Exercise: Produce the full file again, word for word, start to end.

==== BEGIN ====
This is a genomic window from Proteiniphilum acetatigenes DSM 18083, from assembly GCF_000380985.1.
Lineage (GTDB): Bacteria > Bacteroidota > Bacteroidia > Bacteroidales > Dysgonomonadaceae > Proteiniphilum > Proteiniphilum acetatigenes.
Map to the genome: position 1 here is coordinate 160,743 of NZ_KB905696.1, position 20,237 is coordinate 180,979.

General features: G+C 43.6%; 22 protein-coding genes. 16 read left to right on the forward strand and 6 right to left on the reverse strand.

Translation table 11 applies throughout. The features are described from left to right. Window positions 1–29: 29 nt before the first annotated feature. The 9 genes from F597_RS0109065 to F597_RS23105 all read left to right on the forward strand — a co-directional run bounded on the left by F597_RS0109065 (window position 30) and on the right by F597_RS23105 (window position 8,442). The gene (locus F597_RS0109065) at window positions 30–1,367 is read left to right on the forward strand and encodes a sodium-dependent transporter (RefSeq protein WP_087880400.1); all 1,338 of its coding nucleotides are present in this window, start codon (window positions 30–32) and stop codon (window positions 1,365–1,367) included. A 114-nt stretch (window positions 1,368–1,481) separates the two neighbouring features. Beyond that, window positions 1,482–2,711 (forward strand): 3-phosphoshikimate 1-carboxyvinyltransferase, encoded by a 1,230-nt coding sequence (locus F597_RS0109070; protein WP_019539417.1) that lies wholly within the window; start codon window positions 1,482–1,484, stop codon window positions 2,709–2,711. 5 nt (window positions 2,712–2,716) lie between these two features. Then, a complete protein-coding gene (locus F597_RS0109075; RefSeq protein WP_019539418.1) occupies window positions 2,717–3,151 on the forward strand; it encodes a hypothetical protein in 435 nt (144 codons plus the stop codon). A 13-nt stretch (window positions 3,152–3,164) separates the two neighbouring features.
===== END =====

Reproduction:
This is a genomic window from Proteiniphilum acetatigenes DSM 18083, from assembly GCF_000380985.1.
Lineage (GTDB): Bacteria > Bacteroidota > Bacteroidia > Bacteroidales > Dysgonomonadaceae > Proteiniphilum > Proteiniphilum acetatigenes.
Map to the genome: position 1 here is coordinate 160,743 of NZ_KB905696.1, position 20,237 is coordinate 180,979.

General features: G+C 43.6%; 22 protein-coding genes. 16 read left to right on the forward strand and 6 right to left on the reverse strand.

Translation table 11 applies throughout. The features are described from left to right. Window positions 1–29: 29 nt before the first annotated feature. The 9 genes from F597_RS0109065 to F597_RS23105 all read left to right on the forward strand — a co-directional run bounded on the left by F597_RS0109065 (window position 30) and on the right by F597_RS23105 (window position 8,442). The gene (locus F597_RS0109065) at window positions 30–1,367 is read left to right on the forward strand and encodes a sodium-dependent transporter (RefSeq protein WP_087880400.1); all 1,338 of its coding nucleotides are present in this window, start codon (window positions 30–32) and stop codon (window positions 1,365–1,367) included. A 114-nt stretch (window positions 1,368–1,481) separates the two neighbouring features. Beyond that, window positions 1,482–2,711 (forward strand): 3-phosphoshikimate 1-carboxyvinyltransferase, encoded by a 1,230-nt coding sequence (locus F597_RS0109070; protein WP_019539417.1) that lies wholly within the window; start codon window positions 1,482–1,484, stop codon window positions 2,709–2,711. 5 nt (window positions 2,712–2,716) lie between these two features. Then, a complete protein-coding gene (locus F597_RS0109075; RefSeq protein WP_019539418.1) occupies window positions 2,717–3,151 on the forward strand; it encodes a hypothetical protein in 435 nt (144 codons plus the stop codon). A 13-nt stretch (window positions 3,152–3,164) separates the two neighbouring features.